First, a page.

Dr Nancy Dreyer Highlights the Advantages of a Direct-to-Patient Approach in Observational Research


Nancy Dreyer, PhD, MPH, FISE, chief scientific advisor to Picnic Health, shares some of the ways that direct-to-patient approaches have improved observational research.

Direct-to-patient approaches give insight into how a patient really feels and encompasses their true day-to-day lived experiences, says Nancy Dreyer, PhD, MPH, FISE, chief scientific advisor to Picnic Health and adjunct professor of epidemiology at the University of North Carolina at Chapel Hill.

Dreyer was 1 of 5 speakers for the panel discussion "Missing Link for HEOR: A Path Forward for HEOR Data Integration," during ISPOR—The Professional Society for Health Economics and Outcomes Research meeting taking place May 5-8 in Atlanta, Georgia.


How do direct-to-patient approaches differ from traditional observational research methods, and what advantages do they offer in terms of capturing a more comprehensive understanding of the patient experience?

I’m so glad you asked that question. Traditional observational research has always used existing data like health insurance claims and, more recently, electronic medical records. But [with] direct-to-patient approaches, you get to find out how the patient really feels; what their lived experience is, either with the disease or with a treatment; and often you get to find out things that even the clinician may not know, either because they don't have a strong relationship with the patient, or the short time of the encounter, or the limited time for notes. So, you get the real truth from patients.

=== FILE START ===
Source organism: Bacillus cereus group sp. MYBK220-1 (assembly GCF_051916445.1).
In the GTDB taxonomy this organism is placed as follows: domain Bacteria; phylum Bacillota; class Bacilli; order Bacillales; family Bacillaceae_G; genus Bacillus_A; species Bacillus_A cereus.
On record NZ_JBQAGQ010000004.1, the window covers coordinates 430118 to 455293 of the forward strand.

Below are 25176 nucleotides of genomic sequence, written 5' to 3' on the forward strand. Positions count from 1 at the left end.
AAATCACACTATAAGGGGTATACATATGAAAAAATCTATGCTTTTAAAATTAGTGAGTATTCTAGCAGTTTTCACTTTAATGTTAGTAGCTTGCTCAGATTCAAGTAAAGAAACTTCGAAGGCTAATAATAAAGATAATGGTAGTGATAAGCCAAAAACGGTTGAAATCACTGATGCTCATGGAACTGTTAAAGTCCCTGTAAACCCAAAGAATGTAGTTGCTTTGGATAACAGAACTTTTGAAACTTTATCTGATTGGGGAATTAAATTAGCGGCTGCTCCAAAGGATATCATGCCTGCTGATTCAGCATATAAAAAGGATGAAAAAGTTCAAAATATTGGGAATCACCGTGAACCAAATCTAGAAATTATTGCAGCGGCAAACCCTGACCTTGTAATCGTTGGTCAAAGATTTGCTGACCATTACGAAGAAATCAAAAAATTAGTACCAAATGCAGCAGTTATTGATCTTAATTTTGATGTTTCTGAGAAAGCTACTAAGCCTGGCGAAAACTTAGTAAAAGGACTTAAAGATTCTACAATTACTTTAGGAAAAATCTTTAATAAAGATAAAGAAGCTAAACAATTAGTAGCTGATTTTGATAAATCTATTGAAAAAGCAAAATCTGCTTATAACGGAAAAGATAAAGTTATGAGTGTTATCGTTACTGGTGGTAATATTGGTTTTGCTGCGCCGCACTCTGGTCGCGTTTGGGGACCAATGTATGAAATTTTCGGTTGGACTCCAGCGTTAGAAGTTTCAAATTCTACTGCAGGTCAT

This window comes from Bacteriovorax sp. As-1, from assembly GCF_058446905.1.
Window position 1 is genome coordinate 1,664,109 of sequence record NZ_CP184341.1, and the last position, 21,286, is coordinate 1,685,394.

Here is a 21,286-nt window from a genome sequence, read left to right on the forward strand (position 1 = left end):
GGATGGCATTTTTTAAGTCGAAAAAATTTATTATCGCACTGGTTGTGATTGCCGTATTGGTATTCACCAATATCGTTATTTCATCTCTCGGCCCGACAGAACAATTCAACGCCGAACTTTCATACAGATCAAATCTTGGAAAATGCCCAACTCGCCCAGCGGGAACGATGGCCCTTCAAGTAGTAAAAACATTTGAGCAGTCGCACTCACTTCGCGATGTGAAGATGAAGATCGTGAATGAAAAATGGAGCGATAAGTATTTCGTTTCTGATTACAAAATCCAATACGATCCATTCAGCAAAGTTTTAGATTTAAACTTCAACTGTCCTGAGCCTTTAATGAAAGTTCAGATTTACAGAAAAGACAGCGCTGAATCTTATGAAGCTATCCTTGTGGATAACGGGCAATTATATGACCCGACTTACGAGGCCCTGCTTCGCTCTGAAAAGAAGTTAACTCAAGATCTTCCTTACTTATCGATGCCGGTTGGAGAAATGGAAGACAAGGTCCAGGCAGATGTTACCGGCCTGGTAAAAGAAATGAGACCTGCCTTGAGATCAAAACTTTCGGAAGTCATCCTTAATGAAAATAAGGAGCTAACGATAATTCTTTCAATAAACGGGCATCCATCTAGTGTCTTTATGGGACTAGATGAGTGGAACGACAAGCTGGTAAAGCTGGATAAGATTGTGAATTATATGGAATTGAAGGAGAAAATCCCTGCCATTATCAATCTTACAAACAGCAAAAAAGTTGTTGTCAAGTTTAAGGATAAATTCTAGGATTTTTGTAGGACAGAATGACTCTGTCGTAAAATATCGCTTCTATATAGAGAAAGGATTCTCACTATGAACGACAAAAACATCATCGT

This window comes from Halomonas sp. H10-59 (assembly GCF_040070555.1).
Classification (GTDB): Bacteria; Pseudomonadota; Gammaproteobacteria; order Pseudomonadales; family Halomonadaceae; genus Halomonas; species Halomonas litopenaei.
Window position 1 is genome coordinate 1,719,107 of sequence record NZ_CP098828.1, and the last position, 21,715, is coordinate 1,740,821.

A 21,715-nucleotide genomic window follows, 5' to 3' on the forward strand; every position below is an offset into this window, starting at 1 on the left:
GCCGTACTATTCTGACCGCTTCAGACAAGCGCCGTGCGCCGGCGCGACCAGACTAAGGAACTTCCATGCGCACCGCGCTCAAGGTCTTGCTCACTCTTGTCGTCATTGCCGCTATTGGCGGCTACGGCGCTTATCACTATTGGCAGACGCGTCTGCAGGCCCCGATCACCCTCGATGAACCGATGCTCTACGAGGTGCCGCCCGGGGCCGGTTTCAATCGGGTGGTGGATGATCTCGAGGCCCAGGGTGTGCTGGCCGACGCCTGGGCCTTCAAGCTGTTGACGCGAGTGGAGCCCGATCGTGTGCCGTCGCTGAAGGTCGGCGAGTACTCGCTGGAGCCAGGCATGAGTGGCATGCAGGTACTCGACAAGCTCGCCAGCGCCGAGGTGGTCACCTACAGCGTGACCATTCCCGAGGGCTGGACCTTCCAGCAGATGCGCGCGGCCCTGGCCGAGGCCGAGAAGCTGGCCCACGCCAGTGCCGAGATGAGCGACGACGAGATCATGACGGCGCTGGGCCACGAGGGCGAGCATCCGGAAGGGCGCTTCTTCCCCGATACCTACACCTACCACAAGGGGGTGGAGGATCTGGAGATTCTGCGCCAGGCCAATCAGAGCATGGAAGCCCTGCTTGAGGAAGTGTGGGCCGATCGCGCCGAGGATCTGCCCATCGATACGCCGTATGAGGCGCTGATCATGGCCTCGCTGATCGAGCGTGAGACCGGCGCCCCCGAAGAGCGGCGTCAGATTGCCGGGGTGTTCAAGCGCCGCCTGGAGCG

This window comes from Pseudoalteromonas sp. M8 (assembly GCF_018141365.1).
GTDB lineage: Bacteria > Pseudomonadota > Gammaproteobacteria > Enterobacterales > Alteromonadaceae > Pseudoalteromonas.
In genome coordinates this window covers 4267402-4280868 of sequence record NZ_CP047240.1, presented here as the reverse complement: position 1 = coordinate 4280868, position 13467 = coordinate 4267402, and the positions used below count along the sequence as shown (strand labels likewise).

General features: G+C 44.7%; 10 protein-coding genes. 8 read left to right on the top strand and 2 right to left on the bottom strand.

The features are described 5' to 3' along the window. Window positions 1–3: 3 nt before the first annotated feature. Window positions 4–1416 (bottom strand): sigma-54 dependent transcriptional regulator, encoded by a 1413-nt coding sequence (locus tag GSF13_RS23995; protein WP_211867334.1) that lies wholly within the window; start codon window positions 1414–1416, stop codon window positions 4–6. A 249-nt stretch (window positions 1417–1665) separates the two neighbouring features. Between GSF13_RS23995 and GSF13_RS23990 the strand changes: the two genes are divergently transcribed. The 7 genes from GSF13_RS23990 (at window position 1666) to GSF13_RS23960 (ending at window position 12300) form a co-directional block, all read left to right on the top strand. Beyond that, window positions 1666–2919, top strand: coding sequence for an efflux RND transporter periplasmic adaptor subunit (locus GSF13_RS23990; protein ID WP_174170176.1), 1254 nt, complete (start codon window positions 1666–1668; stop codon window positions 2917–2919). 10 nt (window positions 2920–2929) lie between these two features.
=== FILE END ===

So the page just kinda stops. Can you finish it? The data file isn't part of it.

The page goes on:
Can you elaborate on some examples of how direct-to-patient approaches have been used to enhance the depth of real-world data collection in observational research?

Some of the best ways that direct-to-patient research has been done are ways that help both the researcher and the patient. For example, take a consented patient: If you're able to enroll the patient directly and get them to consent to participate in a study, this allows you to do 2 things. First of all, it allows you to tokenize their data for data linkage with other data-like health insurance claims and pharmacy claims. It also allows you to act as their agent to assemble their medical records across the entire health system, even if they've seen clinicians outside of their own system. So, the that the patient is the only throughput throughout the whole clinical experience is really important. And it's also important for their nonclinical experiences. So, all the lived experiences, the quality of life, the ability to get out of bed and greet the day.

What tools or strategies have been employed to support greater patient retention in observational studies utilizing direct-to-patient approaches?

One of the things I'm most excited about are the direct-to-patient tools that actually give the patients something they can use every day. For example, giving them back their data in an organized fashion that allows them to better manage their clinical care. That's a huge gift. We also shouldn't forget the value of just reimbursing patients for their contribution. I've been doing direct-to-patient research for about 15 years, and in focus groups, people always say the same thing. You value what the clinician tells you, [so] "show me you value what I show you." And we also know that that has a strong improvement in retention. Not as strong as giving them a tool they can use, regardless of the research program, but it sure does help.

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